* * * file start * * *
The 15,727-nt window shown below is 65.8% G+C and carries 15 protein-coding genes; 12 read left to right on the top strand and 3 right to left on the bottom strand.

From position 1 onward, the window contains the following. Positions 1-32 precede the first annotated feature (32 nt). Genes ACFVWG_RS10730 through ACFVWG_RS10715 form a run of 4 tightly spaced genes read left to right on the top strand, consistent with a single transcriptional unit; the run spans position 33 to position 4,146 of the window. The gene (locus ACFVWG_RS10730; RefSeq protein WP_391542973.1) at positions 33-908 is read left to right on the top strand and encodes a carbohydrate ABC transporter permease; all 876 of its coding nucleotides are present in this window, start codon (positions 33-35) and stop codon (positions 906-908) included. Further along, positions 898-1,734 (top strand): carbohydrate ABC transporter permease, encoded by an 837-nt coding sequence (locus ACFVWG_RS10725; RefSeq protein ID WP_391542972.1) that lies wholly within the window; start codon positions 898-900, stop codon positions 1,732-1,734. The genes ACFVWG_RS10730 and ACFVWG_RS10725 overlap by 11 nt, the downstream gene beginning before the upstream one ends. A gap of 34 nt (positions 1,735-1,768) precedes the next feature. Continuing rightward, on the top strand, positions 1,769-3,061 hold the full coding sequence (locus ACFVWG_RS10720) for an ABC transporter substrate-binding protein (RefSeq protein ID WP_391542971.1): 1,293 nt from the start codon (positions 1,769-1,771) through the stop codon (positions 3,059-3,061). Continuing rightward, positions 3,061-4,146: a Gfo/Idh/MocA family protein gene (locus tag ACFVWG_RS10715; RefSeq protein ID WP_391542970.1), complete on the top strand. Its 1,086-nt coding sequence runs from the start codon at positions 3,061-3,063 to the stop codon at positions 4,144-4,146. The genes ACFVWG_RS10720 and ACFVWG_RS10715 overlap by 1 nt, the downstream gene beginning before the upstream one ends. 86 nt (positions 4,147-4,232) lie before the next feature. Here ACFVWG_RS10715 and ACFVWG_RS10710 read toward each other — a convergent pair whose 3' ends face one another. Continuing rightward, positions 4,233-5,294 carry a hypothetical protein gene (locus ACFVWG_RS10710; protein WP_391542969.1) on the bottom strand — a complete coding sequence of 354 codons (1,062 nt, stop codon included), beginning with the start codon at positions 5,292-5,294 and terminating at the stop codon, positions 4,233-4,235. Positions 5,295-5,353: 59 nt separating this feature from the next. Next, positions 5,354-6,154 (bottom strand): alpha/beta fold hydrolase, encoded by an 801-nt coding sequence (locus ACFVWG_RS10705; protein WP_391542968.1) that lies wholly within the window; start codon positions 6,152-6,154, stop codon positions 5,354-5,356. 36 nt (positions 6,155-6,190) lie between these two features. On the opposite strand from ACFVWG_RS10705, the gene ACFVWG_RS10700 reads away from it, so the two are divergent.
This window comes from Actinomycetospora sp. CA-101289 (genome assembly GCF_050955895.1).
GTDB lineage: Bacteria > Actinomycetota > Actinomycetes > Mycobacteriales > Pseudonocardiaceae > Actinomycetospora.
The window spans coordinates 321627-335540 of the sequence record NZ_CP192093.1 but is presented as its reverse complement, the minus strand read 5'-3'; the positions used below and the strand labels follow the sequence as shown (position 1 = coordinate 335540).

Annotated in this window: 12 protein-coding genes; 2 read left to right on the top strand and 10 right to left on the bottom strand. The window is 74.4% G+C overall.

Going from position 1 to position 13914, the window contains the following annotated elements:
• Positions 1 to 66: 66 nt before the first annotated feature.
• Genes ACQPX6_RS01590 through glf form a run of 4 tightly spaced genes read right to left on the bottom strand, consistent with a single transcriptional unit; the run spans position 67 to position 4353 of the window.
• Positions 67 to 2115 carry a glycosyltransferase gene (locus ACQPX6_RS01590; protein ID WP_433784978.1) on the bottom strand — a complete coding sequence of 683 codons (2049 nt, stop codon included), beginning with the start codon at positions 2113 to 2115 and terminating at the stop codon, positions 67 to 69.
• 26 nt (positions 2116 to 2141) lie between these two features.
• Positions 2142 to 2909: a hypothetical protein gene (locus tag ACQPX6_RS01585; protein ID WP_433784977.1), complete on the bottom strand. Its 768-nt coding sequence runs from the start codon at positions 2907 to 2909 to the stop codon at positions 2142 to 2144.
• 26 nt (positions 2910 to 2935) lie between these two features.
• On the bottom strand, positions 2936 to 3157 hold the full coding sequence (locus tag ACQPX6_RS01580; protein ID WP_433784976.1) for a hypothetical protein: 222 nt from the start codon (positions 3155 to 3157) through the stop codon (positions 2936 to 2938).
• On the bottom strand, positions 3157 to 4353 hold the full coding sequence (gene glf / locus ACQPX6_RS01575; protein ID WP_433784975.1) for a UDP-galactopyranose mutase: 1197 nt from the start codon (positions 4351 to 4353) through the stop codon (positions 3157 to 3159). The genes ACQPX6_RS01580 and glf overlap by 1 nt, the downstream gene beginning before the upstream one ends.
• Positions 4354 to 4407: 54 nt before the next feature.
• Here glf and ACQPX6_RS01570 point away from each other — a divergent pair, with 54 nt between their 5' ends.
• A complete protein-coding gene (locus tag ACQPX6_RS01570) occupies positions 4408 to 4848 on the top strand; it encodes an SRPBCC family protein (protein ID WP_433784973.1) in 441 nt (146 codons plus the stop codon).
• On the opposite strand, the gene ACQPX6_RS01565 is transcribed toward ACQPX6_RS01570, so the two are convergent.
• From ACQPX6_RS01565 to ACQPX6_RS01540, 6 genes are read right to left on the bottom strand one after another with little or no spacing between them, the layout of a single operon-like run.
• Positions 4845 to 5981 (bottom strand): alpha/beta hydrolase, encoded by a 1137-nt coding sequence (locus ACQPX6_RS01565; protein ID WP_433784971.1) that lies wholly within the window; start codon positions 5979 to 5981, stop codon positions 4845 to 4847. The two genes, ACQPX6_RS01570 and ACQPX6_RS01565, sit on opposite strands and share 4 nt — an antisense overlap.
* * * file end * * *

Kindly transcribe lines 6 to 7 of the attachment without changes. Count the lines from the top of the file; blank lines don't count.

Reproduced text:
Annotated in this window: 12 protein-coding genes; 2 read left to right on the top strand and 10 right to left on the bottom strand. The window is 74.4% G+C overall.

Going from position 1 to position 13914, the window contains the following annotated elements: